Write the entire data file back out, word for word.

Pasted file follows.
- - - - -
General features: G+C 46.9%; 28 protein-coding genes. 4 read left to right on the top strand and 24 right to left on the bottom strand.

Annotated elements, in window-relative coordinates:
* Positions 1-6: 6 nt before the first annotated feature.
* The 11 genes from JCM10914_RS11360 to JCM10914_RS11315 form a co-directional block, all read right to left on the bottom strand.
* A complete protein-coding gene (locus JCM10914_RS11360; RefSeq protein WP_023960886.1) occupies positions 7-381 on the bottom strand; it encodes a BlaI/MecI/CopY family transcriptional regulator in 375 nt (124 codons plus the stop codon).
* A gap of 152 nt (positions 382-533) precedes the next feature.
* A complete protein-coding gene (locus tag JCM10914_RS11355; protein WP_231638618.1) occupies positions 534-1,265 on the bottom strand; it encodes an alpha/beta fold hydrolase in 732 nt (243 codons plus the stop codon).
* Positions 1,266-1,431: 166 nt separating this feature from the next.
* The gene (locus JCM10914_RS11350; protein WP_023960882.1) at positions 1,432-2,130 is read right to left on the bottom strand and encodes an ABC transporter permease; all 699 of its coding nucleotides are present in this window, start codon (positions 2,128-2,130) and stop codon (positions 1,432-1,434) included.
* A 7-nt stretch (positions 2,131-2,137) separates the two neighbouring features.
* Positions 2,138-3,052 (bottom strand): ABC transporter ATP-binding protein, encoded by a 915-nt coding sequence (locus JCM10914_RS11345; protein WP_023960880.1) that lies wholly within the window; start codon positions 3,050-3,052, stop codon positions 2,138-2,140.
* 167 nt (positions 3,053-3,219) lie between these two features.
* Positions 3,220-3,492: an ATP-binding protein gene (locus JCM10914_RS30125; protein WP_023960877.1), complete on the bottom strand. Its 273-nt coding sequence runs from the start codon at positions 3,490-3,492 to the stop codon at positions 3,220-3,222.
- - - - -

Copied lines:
General features: G+C 46.9%; 28 protein-coding genes. 4 read left to right on the top strand and 24 right to left on the bottom strand.

Annotated elements, in window-relative coordinates:
* Positions 1-6: 6 nt before the first annotated feature.
* The 11 genes from JCM10914_RS11360 to JCM10914_RS11315 form a co-directional block, all read right to left on the bottom strand.
* A complete protein-coding gene (locus JCM10914_RS11360; RefSeq protein WP_023960886.1) occupies positions 7-381 on the bottom strand; it encodes a BlaI/MecI/CopY family transcriptional regulator in 375 nt (124 codons plus the stop codon).
* A gap of 152 nt (positions 382-533) precedes the next feature.
* A complete protein-coding gene (locus tag JCM10914_RS11355; protein WP_231638618.1) occupies positions 534-1,265 on the bottom strand; it encodes an alpha/beta fold hydrolase in 732 nt (243 codons plus the stop codon).
* Positions 1,266-1,431: 166 nt separating this feature from the next.
* The gene (locus JCM10914_RS11350; protein WP_023960882.1) at positions 1,432-2,130 is read right to left on the bottom strand and encodes an ABC transporter permease; all 699 of its coding nucleotides are present in this window, start codon (positions 2,128-2,130) and stop codon (positions 1,432-1,434) included.
* A 7-nt stretch (positions 2,131-2,137) separates the two neighbouring features.
* Positions 2,138-3,052 (bottom strand): ABC transporter ATP-binding protein, encoded by a 915-nt coding sequence (locus JCM10914_RS11345; protein WP_023960880.1) that lies wholly within the window; start codon positions 3,050-3,052, stop codon positions 2,138-2,140.
* 167 nt (positions 3,053-3,219) lie between these two features.
* Positions 3,220-3,492: an ATP-binding protein gene (locus JCM10914_RS30125; protein WP_023960877.1), complete on the bottom strand. Its 273-nt coding sequence runs from the start codon at positions 3,490-3,492 to the stop codon at positions 3,220-3,222.